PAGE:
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    Wildlife Officers Gear Up for Operation Dry Water This Weekend

    Wildlife officers with the N.C. Wildlife Resources Commission will be reaching out to as many people as possible this weekend about the hazards of boating while impaired as part of Operation Dry Water 2012.

    The annual nationwide campaign will have law enforcement officers from local, state and federal agencies out in force June 22-24 to remind boaters that it is unsafe, as well as illegal, to operate a boat under the influence of drugs or alcohol. In North Carolina, penalties upon conviction include a maximum $1,000 fine and possible jail time.

    Recreational boating fatalities last year jumped to their highest levels since 1998 and operating while impaired was the leading contributing factor, according to the U.S. Coast Guard’s report, 2011 Recreational Boating Statistics.

    “We intend to reach out to as many people as possible about the hazards of boating while impaired,” said Sgt. Jeremy Harrill, a wildlife officer with the N.C. Wildlife Resources Commission based in Iredell County. “Boating is a safe and enjoyable pastime when people stay alert and follow the rules.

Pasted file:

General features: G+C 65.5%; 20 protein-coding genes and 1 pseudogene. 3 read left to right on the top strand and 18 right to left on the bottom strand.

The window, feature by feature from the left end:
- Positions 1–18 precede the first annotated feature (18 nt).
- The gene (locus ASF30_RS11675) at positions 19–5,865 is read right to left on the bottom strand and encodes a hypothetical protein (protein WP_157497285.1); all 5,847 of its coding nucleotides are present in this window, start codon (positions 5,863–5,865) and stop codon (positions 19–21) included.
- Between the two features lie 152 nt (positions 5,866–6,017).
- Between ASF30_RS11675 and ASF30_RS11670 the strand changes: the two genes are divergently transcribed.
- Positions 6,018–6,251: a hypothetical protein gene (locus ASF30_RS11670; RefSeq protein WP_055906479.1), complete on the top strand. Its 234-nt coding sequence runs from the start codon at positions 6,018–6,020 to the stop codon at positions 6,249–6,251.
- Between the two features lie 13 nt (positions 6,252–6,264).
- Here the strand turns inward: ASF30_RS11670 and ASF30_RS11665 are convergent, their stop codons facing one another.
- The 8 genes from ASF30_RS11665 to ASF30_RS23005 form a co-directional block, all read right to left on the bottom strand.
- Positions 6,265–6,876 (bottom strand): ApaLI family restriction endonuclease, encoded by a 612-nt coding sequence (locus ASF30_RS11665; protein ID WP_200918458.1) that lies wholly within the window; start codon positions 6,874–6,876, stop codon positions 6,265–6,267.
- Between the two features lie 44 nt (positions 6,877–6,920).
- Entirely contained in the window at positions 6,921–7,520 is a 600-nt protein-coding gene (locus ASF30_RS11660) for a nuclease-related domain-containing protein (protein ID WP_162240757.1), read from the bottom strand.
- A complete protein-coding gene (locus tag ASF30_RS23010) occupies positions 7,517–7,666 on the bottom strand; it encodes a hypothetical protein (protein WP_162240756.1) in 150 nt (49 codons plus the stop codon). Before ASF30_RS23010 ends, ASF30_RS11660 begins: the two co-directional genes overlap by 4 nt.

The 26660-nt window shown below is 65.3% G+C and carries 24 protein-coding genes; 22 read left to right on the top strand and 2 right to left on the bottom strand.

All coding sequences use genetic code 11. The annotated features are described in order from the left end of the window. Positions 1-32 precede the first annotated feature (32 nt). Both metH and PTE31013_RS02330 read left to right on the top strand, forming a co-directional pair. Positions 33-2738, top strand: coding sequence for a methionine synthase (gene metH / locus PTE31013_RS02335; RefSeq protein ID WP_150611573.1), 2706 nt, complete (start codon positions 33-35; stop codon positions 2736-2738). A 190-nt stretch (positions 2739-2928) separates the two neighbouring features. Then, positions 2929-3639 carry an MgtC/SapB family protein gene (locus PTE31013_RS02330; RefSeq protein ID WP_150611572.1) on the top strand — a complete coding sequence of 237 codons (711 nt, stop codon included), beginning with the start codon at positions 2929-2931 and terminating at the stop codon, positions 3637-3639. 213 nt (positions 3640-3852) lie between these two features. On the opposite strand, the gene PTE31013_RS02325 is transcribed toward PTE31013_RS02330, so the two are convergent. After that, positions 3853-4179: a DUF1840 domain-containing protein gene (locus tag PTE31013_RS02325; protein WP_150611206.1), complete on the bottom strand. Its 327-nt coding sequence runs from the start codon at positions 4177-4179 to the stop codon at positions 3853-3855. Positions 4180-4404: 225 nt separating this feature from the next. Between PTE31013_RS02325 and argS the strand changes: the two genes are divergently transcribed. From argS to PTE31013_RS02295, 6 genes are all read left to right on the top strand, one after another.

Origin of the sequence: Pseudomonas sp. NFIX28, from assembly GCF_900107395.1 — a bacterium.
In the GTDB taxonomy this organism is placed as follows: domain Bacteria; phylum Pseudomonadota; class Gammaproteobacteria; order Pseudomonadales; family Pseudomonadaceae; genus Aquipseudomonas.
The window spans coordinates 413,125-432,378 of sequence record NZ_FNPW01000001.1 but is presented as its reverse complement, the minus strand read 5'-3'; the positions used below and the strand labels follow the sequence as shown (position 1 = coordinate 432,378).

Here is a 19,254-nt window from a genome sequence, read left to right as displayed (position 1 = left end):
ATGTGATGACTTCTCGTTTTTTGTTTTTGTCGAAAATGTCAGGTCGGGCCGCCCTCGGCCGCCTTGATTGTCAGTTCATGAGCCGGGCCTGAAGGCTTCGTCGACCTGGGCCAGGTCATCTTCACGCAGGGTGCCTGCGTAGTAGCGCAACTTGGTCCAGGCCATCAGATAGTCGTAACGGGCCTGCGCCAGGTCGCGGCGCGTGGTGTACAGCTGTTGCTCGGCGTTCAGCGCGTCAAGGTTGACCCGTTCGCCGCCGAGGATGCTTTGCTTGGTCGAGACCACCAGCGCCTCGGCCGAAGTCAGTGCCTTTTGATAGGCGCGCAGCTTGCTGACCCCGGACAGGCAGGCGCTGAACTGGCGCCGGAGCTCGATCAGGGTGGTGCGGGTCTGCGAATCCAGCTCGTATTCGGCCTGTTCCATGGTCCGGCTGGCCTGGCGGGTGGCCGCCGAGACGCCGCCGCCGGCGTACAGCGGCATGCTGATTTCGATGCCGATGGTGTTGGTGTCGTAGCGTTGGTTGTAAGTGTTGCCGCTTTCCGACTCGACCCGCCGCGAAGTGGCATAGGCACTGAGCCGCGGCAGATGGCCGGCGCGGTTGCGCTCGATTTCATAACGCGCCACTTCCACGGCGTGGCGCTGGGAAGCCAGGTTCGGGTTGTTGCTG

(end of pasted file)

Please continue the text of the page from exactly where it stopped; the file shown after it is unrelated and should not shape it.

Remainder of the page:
“We want boaters to understand the added risks and to avoid being impaired and boating. Our goal is to promote safe, responsible boating. Ultimately, it’s about saving lives.”

    Operating a boat while impaired continues to be a major problem in the United States. Boat operators or even passengers with a blood alcohol concentration above the legal limit run a significantly increased risk of being involved in a fatal boating accident.

    Operation Dry Water was launched in 2009 by the National Association of State Boating Law Administrators, a national nonprofit organization that works to develop public policy for recreational boating safety, in partnership with the U.S. Coast Guard to provide high profile law enforcement on waterways prior to the July 4th holiday. In North Carolina, Operation Dry Water is incorporated into the state’s “On the Road, On the Water, Don’t Drink and Drive” campaign.

    Wildlife officers with the N.C. Wildlife Resources Commission are charged with enforcing the boating laws and regulations on public waterways. They can routinely stop vessels for safety checks or violations. The goal of this enforcement is always safety. For more information on recreational boating in North Carolina, visit www.ncwildlife.org/boating.

    Logo courtesy of the North Carolina Wildlife Resources Commission

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